At first glance, this question seems to fall into the “simple to answer” category: “Did you shut the garage door?” or “Is the earth round?” But when we really look into the history behind it, we find that it’s not quite that simple. In fact, Christians of different stripes have disagreed for hundreds of years about how best to answer it.
Historically, Christians in the Catholic and Orthodox traditions have thought “no” while Christians in the Protestant tradition have thought “yes.”
Catholic and Orthodox Christians (and some Protestants) teach that Mary remained a virgin all her life and gave birth only to Jesus. This view was almost universally accepted by the Church from approximately the 3rd to the 17th centuries AD  and follows four basic lines of thought:
- Ezekiel 44:1-3 is a prophecy about the virgin birth of Christ. According to this interpretation, Mary is the gate through which Jesus and only Jesus entered the world.
- If Mary had other biological children, Jesus would not have entrusted her into the care of John as he was being crucified.
- The Greek words translated “brothers” and “sisters” have a wider range of meaning than the English and can mean “cousin” or “near relative.”
- For both Catholic and Orthodox Christians, the Church’s long-standing tradition regarding Mary’s perpetual virginity validates this belief.
Protestants who don’t accept the perpetual virginity of Mary base their belief on three primary points of evidence:
- The teaching that Mary and Joseph never consummated their marriage is not expressly taught in the Scriptures.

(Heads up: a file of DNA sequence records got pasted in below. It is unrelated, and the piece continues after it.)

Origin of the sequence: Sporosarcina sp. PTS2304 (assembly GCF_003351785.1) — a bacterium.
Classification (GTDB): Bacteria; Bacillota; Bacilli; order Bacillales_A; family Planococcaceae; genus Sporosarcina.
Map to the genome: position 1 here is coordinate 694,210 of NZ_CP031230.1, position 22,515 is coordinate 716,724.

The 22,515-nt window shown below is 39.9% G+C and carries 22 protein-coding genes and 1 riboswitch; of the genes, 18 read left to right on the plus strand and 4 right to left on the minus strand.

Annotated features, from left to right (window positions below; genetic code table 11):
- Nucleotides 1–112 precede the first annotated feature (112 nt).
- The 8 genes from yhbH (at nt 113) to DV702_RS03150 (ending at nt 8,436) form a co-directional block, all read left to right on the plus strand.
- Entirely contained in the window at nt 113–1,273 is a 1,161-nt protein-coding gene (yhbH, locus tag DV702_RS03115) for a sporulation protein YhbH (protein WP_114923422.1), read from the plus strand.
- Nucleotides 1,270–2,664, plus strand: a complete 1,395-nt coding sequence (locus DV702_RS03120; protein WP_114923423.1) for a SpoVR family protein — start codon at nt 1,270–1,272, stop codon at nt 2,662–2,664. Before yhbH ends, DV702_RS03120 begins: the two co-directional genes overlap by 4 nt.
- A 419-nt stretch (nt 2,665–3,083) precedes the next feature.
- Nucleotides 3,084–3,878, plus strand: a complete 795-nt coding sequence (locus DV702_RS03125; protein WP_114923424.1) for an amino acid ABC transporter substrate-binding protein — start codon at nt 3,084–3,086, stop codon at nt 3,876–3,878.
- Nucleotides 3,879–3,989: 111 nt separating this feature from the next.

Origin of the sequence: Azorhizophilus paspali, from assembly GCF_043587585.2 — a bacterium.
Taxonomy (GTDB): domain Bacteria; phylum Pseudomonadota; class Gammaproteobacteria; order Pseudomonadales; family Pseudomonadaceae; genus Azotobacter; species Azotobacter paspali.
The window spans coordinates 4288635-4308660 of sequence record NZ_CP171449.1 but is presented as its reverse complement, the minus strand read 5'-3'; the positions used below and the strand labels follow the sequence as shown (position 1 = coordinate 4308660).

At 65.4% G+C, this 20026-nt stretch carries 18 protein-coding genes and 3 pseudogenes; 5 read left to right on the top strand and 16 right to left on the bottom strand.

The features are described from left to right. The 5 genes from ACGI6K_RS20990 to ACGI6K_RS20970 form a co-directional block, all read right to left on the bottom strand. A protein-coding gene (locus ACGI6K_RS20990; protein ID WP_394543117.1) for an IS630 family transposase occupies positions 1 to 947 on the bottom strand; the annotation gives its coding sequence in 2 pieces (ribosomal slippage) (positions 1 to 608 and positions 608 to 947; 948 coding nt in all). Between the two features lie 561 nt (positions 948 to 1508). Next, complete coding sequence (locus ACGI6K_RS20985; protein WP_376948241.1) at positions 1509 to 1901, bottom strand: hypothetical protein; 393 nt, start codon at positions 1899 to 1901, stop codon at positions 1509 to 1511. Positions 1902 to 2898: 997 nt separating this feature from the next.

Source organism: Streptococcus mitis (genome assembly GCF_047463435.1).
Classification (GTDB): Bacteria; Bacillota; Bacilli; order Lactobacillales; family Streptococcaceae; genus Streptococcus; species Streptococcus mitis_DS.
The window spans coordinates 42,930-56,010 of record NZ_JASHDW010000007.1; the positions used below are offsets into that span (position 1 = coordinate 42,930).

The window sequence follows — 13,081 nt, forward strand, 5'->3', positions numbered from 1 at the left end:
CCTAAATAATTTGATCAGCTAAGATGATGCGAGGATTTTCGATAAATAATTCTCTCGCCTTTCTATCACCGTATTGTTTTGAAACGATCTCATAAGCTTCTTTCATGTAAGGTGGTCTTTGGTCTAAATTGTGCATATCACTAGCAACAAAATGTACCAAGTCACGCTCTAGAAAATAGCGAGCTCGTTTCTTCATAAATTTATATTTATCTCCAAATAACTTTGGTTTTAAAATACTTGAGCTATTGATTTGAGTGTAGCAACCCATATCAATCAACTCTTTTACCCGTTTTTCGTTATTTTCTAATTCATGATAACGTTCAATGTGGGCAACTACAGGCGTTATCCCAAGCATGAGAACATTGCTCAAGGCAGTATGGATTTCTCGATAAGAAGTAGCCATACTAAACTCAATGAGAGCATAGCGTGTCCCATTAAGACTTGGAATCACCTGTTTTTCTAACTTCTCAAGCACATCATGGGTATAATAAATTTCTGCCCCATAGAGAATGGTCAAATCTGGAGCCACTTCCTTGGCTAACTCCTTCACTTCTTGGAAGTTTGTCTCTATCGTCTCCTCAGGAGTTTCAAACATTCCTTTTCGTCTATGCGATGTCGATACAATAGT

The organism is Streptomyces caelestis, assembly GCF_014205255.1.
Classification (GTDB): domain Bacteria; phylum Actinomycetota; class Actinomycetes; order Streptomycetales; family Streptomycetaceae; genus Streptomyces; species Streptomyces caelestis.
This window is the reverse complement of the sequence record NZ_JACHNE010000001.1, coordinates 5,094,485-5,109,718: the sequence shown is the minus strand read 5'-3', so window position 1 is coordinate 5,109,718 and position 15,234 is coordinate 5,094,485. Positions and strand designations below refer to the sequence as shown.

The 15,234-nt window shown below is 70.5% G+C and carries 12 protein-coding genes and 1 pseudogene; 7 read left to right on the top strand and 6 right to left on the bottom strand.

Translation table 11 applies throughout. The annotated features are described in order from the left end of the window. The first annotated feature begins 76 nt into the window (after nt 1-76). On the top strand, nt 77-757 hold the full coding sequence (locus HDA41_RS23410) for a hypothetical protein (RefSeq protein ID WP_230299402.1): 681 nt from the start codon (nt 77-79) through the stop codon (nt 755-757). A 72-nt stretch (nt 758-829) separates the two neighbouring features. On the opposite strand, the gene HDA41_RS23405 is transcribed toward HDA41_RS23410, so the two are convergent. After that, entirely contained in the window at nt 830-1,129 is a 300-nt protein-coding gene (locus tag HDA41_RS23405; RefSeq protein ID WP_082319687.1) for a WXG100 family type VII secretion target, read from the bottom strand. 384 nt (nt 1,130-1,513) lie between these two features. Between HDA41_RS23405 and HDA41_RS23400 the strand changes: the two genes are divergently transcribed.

- The belief that Mary was “ever-virgin” is not clearly found in two of the earliest Christian theologians: Irenaeus of Lyons or Tertullian.
- Protestants believe that the simplest and clearest reading of biblical passages like Matthew 12:46-50, Matthew 13:55, Mark 6:3, Luke 8:19-20, John 2:12, John 7:3-10, Acts 1:14, 1 Corinthians 9:5, and Galatians 1:19 lead us to believe that Jesus did have half-siblings.
So, did Mary give birth to other children? While we cannot know with absolute certainly whether she did or didn’t, what seems clear is that a person’s salvation and love for Christ does not depend on how they answer this question. Christians of all perspectives agree that Mary the mother of our Lord Jesus Christ occupies a unique and honored place. God chose her to carry and give birth to His Son who would save the world from its sins.
 This belief is commonly called the perpetual virginity of Mary. Some Catholic and Orthodox Christians also use the term “ever-virgin” when talking about Mary.
 Catholic and Orthodox believers point out that prominent Reformed theologians like Martin Luther, Philip Melanchthon, Jean Calvin, Ulrich Zwingli, and John Wesley believed in the perpetual virginity of Mary. See Council of Trent 1545 ad.
 This interpretation was common among the early church fathers. St. Augustine clearly taught that Ezekiel 44:1-3 was prophetically speaking about Mary. “The Lord said to me, ‘This gate is to remain shut. It must not be opened; no one may enter through it. It is to remain shut because the Lord, the God of Israel, has entered through it.’ ”
 John 19:25-27.
 There are three widely held opinions within Christianity regarding who these siblings/relatives were:
- Catholics believe that the adelphos/adelpha (brothers/sisters) were cousins or near relatives, not brothers and sisters.
- Orthodox believers say that they were older, non-biological half-siblings through Joseph from a previous marriage.
- Most Protestants believe that they were younger half-siblings from the union of Mary and Joseph.
 In addition to the clear absence of a defense in Irenaeus and Tertullian, Helvidius wrote against the belief in the perpetual virginity of Mary prior to 383 ad.
 Protestant theologians also point to two additional passages as support for their position: Matthew 1:25 and Luke 2:7.